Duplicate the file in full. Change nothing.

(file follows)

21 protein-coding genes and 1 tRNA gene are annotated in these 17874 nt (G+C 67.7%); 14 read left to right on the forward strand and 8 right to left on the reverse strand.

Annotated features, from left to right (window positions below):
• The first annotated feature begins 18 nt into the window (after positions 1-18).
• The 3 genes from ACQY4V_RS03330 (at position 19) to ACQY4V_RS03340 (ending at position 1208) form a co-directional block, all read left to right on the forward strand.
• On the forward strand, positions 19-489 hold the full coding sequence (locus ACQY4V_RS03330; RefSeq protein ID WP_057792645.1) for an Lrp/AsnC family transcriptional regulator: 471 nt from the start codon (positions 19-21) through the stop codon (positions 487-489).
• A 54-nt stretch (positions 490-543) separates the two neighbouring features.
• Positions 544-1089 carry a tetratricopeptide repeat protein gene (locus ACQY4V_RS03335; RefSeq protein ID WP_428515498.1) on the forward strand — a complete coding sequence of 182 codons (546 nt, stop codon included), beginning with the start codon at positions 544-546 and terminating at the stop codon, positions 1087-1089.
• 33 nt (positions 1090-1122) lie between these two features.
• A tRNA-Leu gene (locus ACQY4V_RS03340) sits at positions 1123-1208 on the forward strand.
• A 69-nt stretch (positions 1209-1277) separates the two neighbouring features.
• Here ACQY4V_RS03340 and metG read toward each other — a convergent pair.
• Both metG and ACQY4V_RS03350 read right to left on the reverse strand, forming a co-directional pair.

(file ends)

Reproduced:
21 protein-coding genes and 1 tRNA gene are annotated in these 17874 nt (G+C 67.7%); 14 read left to right on the forward strand and 8 right to left on the reverse strand.

Annotated features, from left to right (window positions below):
• The first annotated feature begins 18 nt into the window (after positions 1-18).
• The 3 genes from ACQY4V_RS03330 (at position 19) to ACQY4V_RS03340 (ending at position 1208) form a co-directional block, all read left to right on the forward strand.
• On the forward strand, positions 19-489 hold the full coding sequence (locus ACQY4V_RS03330; RefSeq protein ID WP_057792645.1) for an Lrp/AsnC family transcriptional regulator: 471 nt from the start codon (positions 19-21) through the stop codon (positions 487-489).
• A 54-nt stretch (positions 490-543) separates the two neighbouring features.
• Positions 544-1089 carry a tetratricopeptide repeat protein gene (locus ACQY4V_RS03335; RefSeq protein ID WP_428515498.1) on the forward strand — a complete coding sequence of 182 codons (546 nt, stop codon included), beginning with the start codon at positions 544-546 and terminating at the stop codon, positions 1087-1089.
• 33 nt (positions 1090-1122) lie between these two features.
• A tRNA-Leu gene (locus ACQY4V_RS03340) sits at positions 1123-1208 on the forward strand.
• A 69-nt stretch (positions 1209-1277) separates the two neighbouring features.
• Here ACQY4V_RS03340 and metG read toward each other — a convergent pair.
• Both metG and ACQY4V_RS03350 read right to left on the reverse strand, forming a co-directional pair.